Tools from God
Friday, September 07, 2012By Steven H. VanderLeest
Now the earth was corrupt in Godís sight and was full of violence. God saw how corrupt the earth had become, for all the people on earth had corrupted their ways. So God said to Noah, ďI am going to put an end to all people, for the earth is filled with violence because of them. I am surely going to destroy both them and the earth. So make yourself an ark…Ē
Genesis 6:11-14 (NIV)
After the original creation story, we know of only a few instances where God directly created an object for human use. God made the garments of skin for Adam and Eve, providing a more durable covering than the fig leaves they first used to cover their embarrassment. God made the original stone tablets and wrote the ten commandments on them himself. We also know of a few instances where God provides blueprints for humans to build something, such as the Tabernacle, the Ark of the Covenant, and Noahís ark. These artifacts were made from natural resources and had a primarily utilitarian purpose (i.e., they were intended to serve as a means to some further end). Clothing, a long-lasting writing medium (though not so enduring when dashed to the ground), a pack-n-go shelter, a mobile keepsake cabinet, and a zoological cruise ship are all examples of technology. These examples raise a couple questions in my mind.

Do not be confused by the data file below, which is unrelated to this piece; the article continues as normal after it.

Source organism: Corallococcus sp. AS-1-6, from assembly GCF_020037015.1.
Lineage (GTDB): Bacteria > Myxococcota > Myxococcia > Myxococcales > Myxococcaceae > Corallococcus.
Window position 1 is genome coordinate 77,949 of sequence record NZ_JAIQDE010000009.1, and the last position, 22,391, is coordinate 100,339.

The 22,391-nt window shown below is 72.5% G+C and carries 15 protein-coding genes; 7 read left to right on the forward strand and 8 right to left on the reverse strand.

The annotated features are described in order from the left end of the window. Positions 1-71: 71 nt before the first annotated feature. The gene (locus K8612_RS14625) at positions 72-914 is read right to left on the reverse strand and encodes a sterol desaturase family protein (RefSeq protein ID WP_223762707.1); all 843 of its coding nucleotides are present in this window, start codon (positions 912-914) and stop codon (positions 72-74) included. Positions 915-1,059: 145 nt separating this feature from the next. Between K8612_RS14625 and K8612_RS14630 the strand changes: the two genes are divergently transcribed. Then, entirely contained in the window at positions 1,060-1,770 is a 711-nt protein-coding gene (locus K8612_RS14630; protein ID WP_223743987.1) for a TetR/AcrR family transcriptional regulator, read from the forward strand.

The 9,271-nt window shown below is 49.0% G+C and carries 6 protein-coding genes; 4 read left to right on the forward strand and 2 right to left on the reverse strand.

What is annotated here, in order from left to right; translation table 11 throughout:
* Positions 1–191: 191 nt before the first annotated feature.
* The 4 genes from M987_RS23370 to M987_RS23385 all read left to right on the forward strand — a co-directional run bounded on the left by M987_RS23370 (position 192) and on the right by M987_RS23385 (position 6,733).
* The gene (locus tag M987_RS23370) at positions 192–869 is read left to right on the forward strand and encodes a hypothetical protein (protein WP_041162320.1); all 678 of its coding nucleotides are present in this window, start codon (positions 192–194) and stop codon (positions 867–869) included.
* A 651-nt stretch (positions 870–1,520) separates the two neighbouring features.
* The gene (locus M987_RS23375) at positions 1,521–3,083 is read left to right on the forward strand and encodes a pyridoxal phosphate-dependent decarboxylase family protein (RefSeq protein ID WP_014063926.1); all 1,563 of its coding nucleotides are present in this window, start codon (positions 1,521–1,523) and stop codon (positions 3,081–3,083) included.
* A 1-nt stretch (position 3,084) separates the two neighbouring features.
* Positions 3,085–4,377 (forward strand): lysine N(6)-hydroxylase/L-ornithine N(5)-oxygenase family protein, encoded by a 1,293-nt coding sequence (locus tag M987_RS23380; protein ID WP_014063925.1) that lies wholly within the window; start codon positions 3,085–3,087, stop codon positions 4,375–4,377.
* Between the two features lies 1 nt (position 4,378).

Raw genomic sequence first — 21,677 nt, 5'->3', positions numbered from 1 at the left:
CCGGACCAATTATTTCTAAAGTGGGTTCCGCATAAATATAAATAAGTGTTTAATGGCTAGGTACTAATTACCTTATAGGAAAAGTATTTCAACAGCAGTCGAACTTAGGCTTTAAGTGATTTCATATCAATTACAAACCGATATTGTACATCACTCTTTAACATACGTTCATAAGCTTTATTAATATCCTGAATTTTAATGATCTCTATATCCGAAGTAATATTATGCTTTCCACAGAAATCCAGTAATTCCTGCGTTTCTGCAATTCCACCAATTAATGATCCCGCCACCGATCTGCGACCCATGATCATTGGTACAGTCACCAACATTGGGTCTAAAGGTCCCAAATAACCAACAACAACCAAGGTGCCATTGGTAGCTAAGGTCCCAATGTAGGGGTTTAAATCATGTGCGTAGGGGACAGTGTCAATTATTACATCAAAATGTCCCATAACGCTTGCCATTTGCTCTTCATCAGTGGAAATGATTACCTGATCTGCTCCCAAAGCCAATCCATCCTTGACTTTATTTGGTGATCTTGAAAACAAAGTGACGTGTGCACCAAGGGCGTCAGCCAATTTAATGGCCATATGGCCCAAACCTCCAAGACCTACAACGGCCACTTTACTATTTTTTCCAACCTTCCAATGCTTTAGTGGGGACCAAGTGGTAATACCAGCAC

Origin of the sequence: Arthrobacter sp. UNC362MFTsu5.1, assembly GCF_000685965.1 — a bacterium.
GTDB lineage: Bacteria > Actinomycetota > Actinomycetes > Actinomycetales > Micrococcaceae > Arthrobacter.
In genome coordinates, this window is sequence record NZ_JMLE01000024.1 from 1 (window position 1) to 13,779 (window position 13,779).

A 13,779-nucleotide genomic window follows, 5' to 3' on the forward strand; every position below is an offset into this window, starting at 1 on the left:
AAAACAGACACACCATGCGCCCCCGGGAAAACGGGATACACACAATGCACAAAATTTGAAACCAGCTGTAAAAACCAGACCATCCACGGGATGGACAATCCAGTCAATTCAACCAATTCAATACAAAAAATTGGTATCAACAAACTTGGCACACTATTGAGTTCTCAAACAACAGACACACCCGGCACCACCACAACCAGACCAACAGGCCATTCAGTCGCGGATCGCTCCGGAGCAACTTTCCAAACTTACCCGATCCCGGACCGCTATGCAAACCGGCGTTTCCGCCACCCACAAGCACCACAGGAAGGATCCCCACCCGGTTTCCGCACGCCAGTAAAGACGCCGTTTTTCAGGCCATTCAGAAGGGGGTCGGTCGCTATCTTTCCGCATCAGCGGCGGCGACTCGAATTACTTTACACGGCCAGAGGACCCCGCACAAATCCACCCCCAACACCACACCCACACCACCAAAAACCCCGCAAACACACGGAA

Why so few examples? It might be that God provided intends for us to follow his example rather than always making tools for us. Beyond these few samples, God has delegated building and construction primarily to his stewards: you and me. What can we learn from our Creator mentor about our assigned task? Letís look at the purpose of each technology that God made himself. The clothing for Adam and Eve addressed their sin-induced embarrassment. The Tabernacle and the Ark of the Covenant provided a focal point for worship and reminders of Godís presence. The other ark, made by Noah, provided a shelter against the ravages of a global flood. Each technological artifact is a tool, an instrument. Each is primarily a utilitarian means to a purposeful end. In the same way, the technology we develop should serve: our tools should serve God and serve our neighbor. The design of our technology ought to recognize our human limitations and address the effects of sin.
Why such concrete examples? God used physical, corporeal, embodied solutions—things made of animal skin, stone, and wood. Why not more directly and miraculously fix the problem? My suspicion is that God wanted to provide a physical reminder of his care and keeping. God, as a spirit, is difficult for us to grasp (in the intellectual sense). The solutions he provided were physical tools that one could grasp in a physical sense. The tool that provided a physical help then also became the crutch his people could use to grasp his eternal presence and benevolence. In the same way, our best technological products provide an immediate help to those in need but also serve to point to our Creator and Savior. The fruits of the spirit and Christian virtues thus become active and real. Our technology is not only an instrument for immediate relief, but also a conduit for kindness, goodness, justice, mercy, and love.